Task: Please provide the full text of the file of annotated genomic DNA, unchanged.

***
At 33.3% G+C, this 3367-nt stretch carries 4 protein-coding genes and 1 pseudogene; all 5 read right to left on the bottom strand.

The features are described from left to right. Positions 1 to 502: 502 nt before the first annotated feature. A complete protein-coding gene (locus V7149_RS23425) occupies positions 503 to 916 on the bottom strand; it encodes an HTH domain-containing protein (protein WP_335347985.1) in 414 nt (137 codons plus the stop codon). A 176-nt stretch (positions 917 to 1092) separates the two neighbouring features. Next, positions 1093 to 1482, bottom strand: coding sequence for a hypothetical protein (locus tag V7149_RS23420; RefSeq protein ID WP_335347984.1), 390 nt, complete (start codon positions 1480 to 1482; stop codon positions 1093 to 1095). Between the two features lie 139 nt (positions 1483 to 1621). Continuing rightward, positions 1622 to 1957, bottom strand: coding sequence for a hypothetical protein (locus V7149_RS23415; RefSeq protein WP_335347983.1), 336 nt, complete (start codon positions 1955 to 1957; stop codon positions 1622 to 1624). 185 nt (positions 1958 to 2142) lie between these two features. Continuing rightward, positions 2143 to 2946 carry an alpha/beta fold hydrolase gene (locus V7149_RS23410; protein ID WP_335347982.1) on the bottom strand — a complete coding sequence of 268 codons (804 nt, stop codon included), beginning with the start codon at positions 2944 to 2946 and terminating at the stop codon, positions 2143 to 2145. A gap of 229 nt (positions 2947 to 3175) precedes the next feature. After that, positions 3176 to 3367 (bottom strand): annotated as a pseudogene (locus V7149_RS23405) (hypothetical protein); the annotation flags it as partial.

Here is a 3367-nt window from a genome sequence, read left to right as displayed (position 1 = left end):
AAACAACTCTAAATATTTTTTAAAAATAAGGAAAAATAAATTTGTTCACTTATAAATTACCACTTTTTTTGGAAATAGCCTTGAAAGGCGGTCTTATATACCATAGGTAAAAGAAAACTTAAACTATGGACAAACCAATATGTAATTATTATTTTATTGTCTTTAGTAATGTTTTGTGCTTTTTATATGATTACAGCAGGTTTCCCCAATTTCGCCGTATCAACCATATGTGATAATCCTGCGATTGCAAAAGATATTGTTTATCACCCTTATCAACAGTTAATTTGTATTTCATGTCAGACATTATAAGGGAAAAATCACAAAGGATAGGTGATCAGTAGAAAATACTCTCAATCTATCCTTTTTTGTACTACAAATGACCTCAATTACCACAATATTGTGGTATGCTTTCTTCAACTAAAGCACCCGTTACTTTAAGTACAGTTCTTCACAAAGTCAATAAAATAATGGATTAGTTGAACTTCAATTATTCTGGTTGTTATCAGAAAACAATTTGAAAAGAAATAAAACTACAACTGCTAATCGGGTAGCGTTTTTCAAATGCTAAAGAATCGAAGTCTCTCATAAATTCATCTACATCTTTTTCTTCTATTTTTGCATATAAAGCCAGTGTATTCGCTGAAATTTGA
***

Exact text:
At 33.3% G+C, this 3367-nt stretch carries 4 protein-coding genes and 1 pseudogene; all 5 read right to left on the bottom strand.

The features are described from left to right. Positions 1 to 502: 502 nt before the first annotated feature. A complete protein-coding gene (locus V7149_RS23425) occupies positions 503 to 916 on the bottom strand; it encodes an HTH domain-containing protein (protein WP_335347985.1) in 414 nt (137 codons plus the stop codon). A 176-nt stretch (positions 917 to 1092) separates the two neighbouring features. Next, positions 1093 to 1482, bottom strand: coding sequence for a hypothetical protein (locus tag V7149_RS23420; RefSeq protein ID WP_335347984.1), 390 nt, complete (start codon positions 1480 to 1482; stop codon positions 1093 to 1095). Between the two features lie 139 nt (positions 1483 to 1621). Continuing rightward, positions 1622 to 1957, bottom strand: coding sequence for a hypothetical protein (locus V7149_RS23415; RefSeq protein WP_335347983.1), 336 nt, complete (start codon positions 1955 to 1957; stop codon positions 1622 to 1624). 185 nt (positions 1958 to 2142) lie between these two features. Continuing rightward, positions 2143 to 2946 carry an alpha/beta fold hydrolase gene (locus V7149_RS23410; protein ID WP_335347982.1) on the bottom strand — a complete coding sequence of 268 codons (804 nt, stop codon included), beginning with the start codon at positions 2944 to 2946 and terminating at the stop codon, positions 2143 to 2145. A gap of 229 nt (positions 2947 to 3175) precedes the next feature. After that, positions 3176 to 3367 (bottom strand): annotated as a pseudogene (locus V7149_RS23405) (hypothetical protein); the annotation flags it as partial.

Here is a 3367-nt window from a genome sequence, read left to right as displayed (position 1 = left end):
AAACAACTCTAAATATTTTTTAAAAATAAGGAAAAATAAATTTGTTCACTTATAAATTACCACTTTTTTTGGAAATAGCCTTGAAAGGCGGTCTTATATACCATAGGTAAAAGAAAACTTAAACTATGGACAAACCAATATGTAATTATTATTTTATTGTCTTTAGTAATGTTTTGTGCTTTTTATATGATTACAGCAGGTTTCCCCAATTTCGCCGTATCAACCATATGTGATAATCCTGCGATTGCAAAAGATATTGTTTATCACCCTTATCAACAGTTAATTTGTATTTCATGTCAGACATTATAAGGGAAAAATCACAAAGGATAGGTGATCAGTAGAAAATACTCTCAATCTATCCTTTTTTGTACTACAAATGACCTCAATTACCACAATATTGTGGTATGCTTTCTTCAACTAAAGCACCCGTTACTTTAAGTACAGTTCTTCACAAAGTCAATAAAATAATGGATTAGTTGAACTTCAATTATTCTGGTTGTTATCAGAAAACAATTTGAAAAGAAATAAAACTACAACTGCTAATCGGGTAGCGTTTTTCAAATGCTAAAGAATCGAAGTCTCTCATAAATTCATCTACATCTTTTTCTTCTATTTTTGCATATAAAGCCAGTGTATTCGCTGAAATTTGA